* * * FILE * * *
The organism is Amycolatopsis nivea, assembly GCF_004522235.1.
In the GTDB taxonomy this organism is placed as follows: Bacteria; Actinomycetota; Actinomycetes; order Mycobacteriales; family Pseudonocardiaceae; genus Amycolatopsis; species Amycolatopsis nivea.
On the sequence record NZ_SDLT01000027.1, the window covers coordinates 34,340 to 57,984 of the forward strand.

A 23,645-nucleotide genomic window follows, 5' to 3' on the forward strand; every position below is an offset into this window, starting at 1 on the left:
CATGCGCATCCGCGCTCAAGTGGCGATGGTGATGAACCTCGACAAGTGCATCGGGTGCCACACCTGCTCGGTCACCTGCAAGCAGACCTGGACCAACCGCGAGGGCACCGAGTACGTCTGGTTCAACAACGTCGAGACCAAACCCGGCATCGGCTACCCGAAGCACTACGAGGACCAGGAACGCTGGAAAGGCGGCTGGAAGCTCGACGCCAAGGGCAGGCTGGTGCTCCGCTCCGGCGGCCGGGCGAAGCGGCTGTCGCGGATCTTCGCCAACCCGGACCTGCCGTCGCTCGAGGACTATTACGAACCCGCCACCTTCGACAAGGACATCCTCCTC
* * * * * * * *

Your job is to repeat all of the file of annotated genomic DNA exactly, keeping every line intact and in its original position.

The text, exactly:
The organism is Amycolatopsis nivea, assembly GCF_004522235.1.
In the GTDB taxonomy this organism is placed as follows: Bacteria; Actinomycetota; Actinomycetes; order Mycobacteriales; family Pseudonocardiaceae; genus Amycolatopsis; species Amycolatopsis nivea.
On the sequence record NZ_SDLT01000027.1, the window covers coordinates 34,340 to 57,984 of the forward strand.

A 23,645-nucleotide genomic window follows, 5' to 3' on the forward strand; every position below is an offset into this window, starting at 1 on the left:
CATGCGCATCCGCGCTCAAGTGGCGATGGTGATGAACCTCGACAAGTGCATCGGGTGCCACACCTGCTCGGTCACCTGCAAGCAGACCTGGACCAACCGCGAGGGCACCGAGTACGTCTGGTTCAACAACGTCGAGACCAAACCCGGCATCGGCTACCCGAAGCACTACGAGGACCAGGAACGCTGGAAAGGCGGCTGGAAGCTCGACGCCAAGGGCAGGCTGGTGCTCCGCTCCGGCGGCCGGGCGAAGCGGCTGTCGCGGATCTTCGCCAACCCGGACCTGCCGTCGCTCGAGGACTATTACGAACCCGCCACCTTCGACAAGGACATCCTCCTC